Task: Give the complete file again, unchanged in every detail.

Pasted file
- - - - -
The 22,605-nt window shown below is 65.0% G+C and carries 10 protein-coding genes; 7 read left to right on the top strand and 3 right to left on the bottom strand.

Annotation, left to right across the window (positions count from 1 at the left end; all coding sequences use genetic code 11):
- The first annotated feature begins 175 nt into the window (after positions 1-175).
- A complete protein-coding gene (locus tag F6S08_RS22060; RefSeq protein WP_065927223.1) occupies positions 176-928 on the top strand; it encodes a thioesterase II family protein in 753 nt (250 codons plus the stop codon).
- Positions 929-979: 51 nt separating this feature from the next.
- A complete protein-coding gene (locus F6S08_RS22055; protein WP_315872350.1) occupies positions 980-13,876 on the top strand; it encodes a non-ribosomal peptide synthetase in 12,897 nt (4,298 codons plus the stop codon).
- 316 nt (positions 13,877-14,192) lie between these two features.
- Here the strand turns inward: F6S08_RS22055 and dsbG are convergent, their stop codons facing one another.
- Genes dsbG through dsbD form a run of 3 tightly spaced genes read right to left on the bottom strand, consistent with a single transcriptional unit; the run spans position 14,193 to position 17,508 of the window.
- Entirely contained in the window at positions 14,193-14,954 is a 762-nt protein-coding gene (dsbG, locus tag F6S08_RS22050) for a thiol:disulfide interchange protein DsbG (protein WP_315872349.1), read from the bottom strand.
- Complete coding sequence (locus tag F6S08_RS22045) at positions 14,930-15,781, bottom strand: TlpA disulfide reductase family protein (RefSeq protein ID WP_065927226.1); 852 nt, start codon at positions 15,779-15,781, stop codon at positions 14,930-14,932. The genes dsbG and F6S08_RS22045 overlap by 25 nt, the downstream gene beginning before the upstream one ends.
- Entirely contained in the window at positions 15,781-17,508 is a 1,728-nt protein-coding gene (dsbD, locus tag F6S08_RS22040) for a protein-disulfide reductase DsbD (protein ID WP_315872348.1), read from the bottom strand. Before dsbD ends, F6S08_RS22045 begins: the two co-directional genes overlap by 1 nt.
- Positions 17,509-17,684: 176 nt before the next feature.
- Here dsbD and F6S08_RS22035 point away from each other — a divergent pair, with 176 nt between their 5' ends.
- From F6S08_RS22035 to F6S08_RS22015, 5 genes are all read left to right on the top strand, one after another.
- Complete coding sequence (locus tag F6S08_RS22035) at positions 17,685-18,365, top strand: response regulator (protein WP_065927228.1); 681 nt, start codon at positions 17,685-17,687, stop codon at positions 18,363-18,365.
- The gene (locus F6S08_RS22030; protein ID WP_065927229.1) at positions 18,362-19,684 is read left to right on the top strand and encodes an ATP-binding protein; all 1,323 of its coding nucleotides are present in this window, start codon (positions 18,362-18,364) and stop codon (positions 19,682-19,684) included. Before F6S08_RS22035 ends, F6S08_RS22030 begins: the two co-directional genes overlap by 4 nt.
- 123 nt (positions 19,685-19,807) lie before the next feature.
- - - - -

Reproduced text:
The 22,605-nt window shown below is 65.0% G+C and carries 10 protein-coding genes; 7 read left to right on the top strand and 3 right to left on the bottom strand.

Annotation, left to right across the window (positions count from 1 at the left end; all coding sequences use genetic code 11):
- The first annotated feature begins 175 nt into the window (after positions 1-175).
- A complete protein-coding gene (locus tag F6S08_RS22060; RefSeq protein WP_065927223.1) occupies positions 176-928 on the top strand; it encodes a thioesterase II family protein in 753 nt (250 codons plus the stop codon).
- Positions 929-979: 51 nt separating this feature from the next.
- A complete protein-coding gene (locus F6S08_RS22055; protein WP_315872350.1) occupies positions 980-13,876 on the top strand; it encodes a non-ribosomal peptide synthetase in 12,897 nt (4,298 codons plus the stop codon).
- 316 nt (positions 13,877-14,192) lie between these two features.
- Here the strand turns inward: F6S08_RS22055 and dsbG are convergent, their stop codons facing one another.
- Genes dsbG through dsbD form a run of 3 tightly spaced genes read right to left on the bottom strand, consistent with a single transcriptional unit; the run spans position 14,193 to position 17,508 of the window.
- Entirely contained in the window at positions 14,193-14,954 is a 762-nt protein-coding gene (dsbG, locus tag F6S08_RS22050) for a thiol:disulfide interchange protein DsbG (protein WP_315872349.1), read from the bottom strand.
- Complete coding sequence (locus tag F6S08_RS22045) at positions 14,930-15,781, bottom strand: TlpA disulfide reductase family protein (RefSeq protein ID WP_065927226.1); 852 nt, start codon at positions 15,779-15,781, stop codon at positions 14,930-14,932. The genes dsbG and F6S08_RS22045 overlap by 25 nt, the downstream gene beginning before the upstream one ends.
- Entirely contained in the window at positions 15,781-17,508 is a 1,728-nt protein-coding gene (dsbD, locus tag F6S08_RS22040) for a protein-disulfide reductase DsbD (protein ID WP_315872348.1), read from the bottom strand. Before dsbD ends, F6S08_RS22045 begins: the two co-directional genes overlap by 1 nt.
- Positions 17,509-17,684: 176 nt before the next feature.
- Here dsbD and F6S08_RS22035 point away from each other — a divergent pair, with 176 nt between their 5' ends.
- From F6S08_RS22035 to F6S08_RS22015, 5 genes are all read left to right on the top strand, one after another.
- Complete coding sequence (locus tag F6S08_RS22035) at positions 17,685-18,365, top strand: response regulator (protein WP_065927228.1); 681 nt, start codon at positions 17,685-17,687, stop codon at positions 18,363-18,365.
- The gene (locus F6S08_RS22030; protein ID WP_065927229.1) at positions 18,362-19,684 is read left to right on the top strand and encodes an ATP-binding protein; all 1,323 of its coding nucleotides are present in this window, start codon (positions 18,362-18,364) and stop codon (positions 19,682-19,684) included. Before F6S08_RS22035 ends, F6S08_RS22030 begins: the two co-directional genes overlap by 4 nt.
- 123 nt (positions 19,685-19,807) lie before the next feature.